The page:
Duty of Care Extends Past the School Gates
The RMB Compensation Division how far a school’s duty of care to its pupils extends.
A school’s duty of care goes well beyond the general duty of care that say a supermarket has for its customers.
The Courts consider that a school’s duty of care is significantly greater than the usual duty, and takes into account the immaturity and inexperience of the pupils and their propensity for mischief.
The Courts have ruled that these inherent features of every child suggest that there should be a high responsibility on a school authority to care for the safety of its students. That higher duty of care requires a school to take all reasonable care to provide an adequate system to ensure that no child is exposed to any unnecessary risk of injury.
Schools are not only simply required to take all reasonable care, but they must also have a system in place which would ensure that no child is exposed to any unnecessary risk of injury; and to take all reasonable care to see that the system is carried out.
The duty of care gets further extended where there are attractions or features in a play ground which might lure children towards obvious hazards. Examples here might include the typical monkey bar apparatus and injuries that might result from children being children on such equipment.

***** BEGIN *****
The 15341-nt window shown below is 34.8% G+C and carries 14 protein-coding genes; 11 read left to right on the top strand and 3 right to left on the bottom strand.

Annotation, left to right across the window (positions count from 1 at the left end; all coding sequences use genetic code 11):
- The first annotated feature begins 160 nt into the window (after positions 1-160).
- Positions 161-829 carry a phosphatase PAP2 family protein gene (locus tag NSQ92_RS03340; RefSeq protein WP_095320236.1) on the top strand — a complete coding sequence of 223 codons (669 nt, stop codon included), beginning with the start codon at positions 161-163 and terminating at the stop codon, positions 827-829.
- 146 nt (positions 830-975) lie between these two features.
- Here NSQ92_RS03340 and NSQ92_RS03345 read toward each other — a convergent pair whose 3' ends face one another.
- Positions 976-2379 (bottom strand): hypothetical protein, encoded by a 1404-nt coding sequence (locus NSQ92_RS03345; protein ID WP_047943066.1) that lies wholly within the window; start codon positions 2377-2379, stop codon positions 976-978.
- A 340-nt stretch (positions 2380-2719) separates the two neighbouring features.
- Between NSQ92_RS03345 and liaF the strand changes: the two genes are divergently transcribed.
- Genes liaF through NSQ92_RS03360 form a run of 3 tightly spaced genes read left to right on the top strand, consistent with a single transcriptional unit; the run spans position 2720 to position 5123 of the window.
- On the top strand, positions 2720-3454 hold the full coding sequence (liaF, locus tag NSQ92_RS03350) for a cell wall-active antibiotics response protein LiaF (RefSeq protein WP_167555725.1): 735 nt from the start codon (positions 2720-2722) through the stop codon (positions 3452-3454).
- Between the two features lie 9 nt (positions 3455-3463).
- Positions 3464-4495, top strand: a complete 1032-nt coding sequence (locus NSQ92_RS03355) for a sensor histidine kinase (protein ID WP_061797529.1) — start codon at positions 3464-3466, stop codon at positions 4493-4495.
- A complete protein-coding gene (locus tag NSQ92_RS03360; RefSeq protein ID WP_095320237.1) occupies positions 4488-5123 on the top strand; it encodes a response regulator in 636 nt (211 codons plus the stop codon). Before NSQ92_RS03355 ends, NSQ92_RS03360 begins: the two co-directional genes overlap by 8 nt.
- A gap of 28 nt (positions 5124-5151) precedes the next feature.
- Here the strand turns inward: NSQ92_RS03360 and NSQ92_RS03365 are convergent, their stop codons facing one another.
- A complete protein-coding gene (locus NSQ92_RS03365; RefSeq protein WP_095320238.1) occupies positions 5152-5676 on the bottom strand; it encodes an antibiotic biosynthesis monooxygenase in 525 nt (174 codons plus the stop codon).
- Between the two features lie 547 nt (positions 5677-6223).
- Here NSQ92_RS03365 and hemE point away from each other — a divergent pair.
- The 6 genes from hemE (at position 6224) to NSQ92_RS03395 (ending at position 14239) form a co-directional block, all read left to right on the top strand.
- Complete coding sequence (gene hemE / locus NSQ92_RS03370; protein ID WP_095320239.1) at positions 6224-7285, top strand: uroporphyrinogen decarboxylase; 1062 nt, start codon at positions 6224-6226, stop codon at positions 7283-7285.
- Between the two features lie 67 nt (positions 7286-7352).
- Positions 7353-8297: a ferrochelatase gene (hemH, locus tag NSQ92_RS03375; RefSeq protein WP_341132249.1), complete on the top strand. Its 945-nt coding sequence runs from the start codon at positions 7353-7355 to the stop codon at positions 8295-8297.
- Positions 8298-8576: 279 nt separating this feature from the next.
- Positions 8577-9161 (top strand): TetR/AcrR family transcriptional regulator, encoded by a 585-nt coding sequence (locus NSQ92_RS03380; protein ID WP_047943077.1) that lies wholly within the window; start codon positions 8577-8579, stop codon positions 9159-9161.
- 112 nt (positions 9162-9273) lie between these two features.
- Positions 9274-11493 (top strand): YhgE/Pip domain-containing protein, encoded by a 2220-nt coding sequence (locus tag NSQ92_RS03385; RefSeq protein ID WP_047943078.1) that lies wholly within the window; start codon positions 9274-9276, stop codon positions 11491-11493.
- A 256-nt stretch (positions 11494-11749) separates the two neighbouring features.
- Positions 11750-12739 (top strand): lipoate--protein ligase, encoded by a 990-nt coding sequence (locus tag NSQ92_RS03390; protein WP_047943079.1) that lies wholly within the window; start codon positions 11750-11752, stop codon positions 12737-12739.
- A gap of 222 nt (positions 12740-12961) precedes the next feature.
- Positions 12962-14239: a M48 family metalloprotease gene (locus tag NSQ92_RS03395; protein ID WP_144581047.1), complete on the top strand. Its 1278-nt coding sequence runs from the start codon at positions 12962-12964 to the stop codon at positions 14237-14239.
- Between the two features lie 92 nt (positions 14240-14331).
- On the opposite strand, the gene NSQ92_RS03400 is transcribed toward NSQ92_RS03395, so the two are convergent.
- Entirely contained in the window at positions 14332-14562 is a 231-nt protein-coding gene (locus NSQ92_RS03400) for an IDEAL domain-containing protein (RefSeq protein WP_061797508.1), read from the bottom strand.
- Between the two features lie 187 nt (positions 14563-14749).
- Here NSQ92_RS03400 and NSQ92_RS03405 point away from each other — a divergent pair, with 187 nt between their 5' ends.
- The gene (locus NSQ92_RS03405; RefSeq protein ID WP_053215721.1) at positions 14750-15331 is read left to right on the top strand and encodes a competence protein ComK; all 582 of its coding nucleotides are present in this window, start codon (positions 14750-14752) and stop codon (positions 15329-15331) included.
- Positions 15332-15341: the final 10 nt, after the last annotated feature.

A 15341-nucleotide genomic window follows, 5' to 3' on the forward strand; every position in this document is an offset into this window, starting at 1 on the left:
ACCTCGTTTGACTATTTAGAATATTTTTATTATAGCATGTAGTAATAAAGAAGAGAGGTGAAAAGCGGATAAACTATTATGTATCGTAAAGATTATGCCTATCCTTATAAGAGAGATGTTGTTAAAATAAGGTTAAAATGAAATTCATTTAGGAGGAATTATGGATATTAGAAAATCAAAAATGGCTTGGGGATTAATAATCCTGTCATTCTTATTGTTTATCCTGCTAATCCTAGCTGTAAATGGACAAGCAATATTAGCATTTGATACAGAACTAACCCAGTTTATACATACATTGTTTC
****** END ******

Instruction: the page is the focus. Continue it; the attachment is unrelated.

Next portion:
One earlier important Court judgement said the degree of supervision needed must be such as to avoid external dangers which might threaten immature children and also prevent them from inflicting injury on each other.
The duty of care of a school is said to be non-delegable which means the school cannot pass its responsibilities off to another person or entity such as by hiring external supervisors for children during school hours.
The school’s duty of care doesn’t stop in the school gate either. Examples include excursions. In one case, the Court decided that a school was still responsible for an incident which occurred while a student was skiing. In that case the school counter-sued the ski resort and recovered all of its losses, but the school was still held responsible for the student’s injuries.
Some might consider the burden of the duty of schools to be too high, but when the inherent qualities of adventurous or mischievous children are considered, it is probably prudent of our Courts to create such a high duty of care.